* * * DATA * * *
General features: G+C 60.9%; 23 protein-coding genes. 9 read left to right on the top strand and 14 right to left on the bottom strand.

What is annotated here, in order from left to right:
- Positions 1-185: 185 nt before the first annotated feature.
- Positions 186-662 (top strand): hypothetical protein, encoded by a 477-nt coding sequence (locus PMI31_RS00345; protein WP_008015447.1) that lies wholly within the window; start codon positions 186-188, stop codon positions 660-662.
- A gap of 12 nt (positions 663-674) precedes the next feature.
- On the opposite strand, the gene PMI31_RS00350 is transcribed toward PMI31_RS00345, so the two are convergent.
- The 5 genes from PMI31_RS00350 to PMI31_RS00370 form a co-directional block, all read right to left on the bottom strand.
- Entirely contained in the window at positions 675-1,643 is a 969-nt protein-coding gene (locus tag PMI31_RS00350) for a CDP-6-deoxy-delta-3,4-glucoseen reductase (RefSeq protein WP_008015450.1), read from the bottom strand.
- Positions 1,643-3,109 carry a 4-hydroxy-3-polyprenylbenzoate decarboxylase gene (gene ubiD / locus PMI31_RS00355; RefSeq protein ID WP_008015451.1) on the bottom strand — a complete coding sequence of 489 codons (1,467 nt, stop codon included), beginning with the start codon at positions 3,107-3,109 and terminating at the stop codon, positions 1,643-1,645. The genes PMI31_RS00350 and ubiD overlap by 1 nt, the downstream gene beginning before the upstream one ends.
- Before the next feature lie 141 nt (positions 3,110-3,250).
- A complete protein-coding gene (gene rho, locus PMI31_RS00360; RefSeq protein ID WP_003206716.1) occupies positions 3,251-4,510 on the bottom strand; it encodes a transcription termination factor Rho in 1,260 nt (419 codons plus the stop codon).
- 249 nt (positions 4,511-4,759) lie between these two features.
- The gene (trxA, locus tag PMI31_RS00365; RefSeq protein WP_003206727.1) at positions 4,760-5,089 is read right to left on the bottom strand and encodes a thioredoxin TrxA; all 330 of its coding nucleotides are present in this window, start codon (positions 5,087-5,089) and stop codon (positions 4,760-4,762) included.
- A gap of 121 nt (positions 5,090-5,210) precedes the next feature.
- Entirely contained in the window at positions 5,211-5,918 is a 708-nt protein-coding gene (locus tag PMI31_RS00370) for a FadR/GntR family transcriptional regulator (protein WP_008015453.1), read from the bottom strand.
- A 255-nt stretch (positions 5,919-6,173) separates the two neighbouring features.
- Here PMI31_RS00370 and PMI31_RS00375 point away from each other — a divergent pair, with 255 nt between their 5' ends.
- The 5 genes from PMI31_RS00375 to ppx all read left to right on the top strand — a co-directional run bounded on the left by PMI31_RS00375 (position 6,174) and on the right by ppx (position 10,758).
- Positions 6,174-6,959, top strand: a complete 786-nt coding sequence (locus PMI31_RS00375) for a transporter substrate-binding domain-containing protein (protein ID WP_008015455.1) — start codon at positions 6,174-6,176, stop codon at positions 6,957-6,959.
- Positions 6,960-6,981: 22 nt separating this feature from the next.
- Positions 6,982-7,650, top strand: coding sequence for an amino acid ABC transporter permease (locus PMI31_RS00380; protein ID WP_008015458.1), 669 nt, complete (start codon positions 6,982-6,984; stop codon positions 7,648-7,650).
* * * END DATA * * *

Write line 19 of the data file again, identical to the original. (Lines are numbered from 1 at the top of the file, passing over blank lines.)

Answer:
- Positions 6,174-6,959, top strand: a complete 786-nt coding sequence (locus PMI31_RS00375) for a transporter substrate-binding domain-containing protein (protein ID WP_008015455.1) — start codon at positions 6,174-6,176, stop codon at positions 6,957-6,959.